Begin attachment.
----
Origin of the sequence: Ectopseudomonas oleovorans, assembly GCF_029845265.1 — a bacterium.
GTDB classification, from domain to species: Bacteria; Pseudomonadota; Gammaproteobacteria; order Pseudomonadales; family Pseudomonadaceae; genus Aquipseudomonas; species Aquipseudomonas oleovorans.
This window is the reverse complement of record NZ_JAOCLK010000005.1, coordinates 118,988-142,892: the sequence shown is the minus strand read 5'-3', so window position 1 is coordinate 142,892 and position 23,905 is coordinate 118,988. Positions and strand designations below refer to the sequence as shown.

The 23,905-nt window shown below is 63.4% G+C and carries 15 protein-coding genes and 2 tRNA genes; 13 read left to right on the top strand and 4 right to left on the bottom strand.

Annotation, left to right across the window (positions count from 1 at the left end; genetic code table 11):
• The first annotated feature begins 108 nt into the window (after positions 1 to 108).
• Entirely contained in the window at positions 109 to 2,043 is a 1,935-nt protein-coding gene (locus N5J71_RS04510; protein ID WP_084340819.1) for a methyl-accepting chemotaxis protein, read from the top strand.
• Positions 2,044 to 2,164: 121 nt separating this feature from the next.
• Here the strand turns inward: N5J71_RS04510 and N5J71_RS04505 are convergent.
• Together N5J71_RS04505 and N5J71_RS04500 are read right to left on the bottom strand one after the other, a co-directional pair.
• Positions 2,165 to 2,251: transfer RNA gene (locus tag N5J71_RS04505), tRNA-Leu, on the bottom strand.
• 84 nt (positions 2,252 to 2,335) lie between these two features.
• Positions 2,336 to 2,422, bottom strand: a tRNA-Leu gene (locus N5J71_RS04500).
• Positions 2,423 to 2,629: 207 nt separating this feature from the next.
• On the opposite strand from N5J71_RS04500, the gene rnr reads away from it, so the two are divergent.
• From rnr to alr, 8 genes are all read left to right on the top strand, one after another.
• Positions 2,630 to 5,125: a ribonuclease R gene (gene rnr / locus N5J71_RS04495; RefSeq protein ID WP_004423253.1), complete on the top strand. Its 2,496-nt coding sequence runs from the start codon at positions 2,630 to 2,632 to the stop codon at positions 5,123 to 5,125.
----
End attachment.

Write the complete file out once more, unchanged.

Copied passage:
Origin of the sequence: Ectopseudomonas oleovorans, assembly GCF_029845265.1 — a bacterium.
GTDB classification, from domain to species: Bacteria; Pseudomonadota; Gammaproteobacteria; order Pseudomonadales; family Pseudomonadaceae; genus Aquipseudomonas; species Aquipseudomonas oleovorans.
This window is the reverse complement of record NZ_JAOCLK010000005.1, coordinates 118,988-142,892: the sequence shown is the minus strand read 5'-3', so window position 1 is coordinate 142,892 and position 23,905 is coordinate 118,988. Positions and strand designations below refer to the sequence as shown.

The 23,905-nt window shown below is 63.4% G+C and carries 15 protein-coding genes and 2 tRNA genes; 13 read left to right on the top strand and 4 right to left on the bottom strand.

Annotation, left to right across the window (positions count from 1 at the left end; genetic code table 11):
• The first annotated feature begins 108 nt into the window (after positions 1 to 108).
• Entirely contained in the window at positions 109 to 2,043 is a 1,935-nt protein-coding gene (locus N5J71_RS04510; protein ID WP_084340819.1) for a methyl-accepting chemotaxis protein, read from the top strand.
• Positions 2,044 to 2,164: 121 nt separating this feature from the next.
• Here the strand turns inward: N5J71_RS04510 and N5J71_RS04505 are convergent.
• Together N5J71_RS04505 and N5J71_RS04500 are read right to left on the bottom strand one after the other, a co-directional pair.
• Positions 2,165 to 2,251: transfer RNA gene (locus tag N5J71_RS04505), tRNA-Leu, on the bottom strand.
• 84 nt (positions 2,252 to 2,335) lie between these two features.
• Positions 2,336 to 2,422, bottom strand: a tRNA-Leu gene (locus N5J71_RS04500).
• Positions 2,423 to 2,629: 207 nt separating this feature from the next.
• On the opposite strand from N5J71_RS04500, the gene rnr reads away from it, so the two are divergent.
• From rnr to alr, 8 genes are all read left to right on the top strand, one after another.
• Positions 2,630 to 5,125: a ribonuclease R gene (gene rnr / locus N5J71_RS04495; RefSeq protein ID WP_004423253.1), complete on the top strand. Its 2,496-nt coding sequence runs from the start codon at positions 2,630 to 2,632 to the stop codon at positions 5,123 to 5,125.